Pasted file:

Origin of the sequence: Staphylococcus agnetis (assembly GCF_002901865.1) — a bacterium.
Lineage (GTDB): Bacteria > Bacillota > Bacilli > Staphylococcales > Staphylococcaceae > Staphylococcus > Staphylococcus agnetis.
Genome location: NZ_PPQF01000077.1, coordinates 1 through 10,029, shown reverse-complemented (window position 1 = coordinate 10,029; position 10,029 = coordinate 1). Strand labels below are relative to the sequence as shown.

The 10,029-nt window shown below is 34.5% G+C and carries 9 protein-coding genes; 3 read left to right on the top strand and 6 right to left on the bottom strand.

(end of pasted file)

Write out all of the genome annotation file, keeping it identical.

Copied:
Origin of the sequence: Staphylococcus agnetis (assembly GCF_002901865.1) — a bacterium.
Lineage (GTDB): Bacteria > Bacillota > Bacilli > Staphylococcales > Staphylococcaceae > Staphylococcus > Staphylococcus agnetis.
Genome location: NZ_PPQF01000077.1, coordinates 1 through 10,029, shown reverse-complemented (window position 1 = coordinate 10,029; position 10,029 = coordinate 1). Strand labels below are relative to the sequence as shown.

The 10,029-nt window shown below is 34.5% G+C and carries 9 protein-coding genes; 3 read left to right on the top strand and 6 right to left on the bottom strand.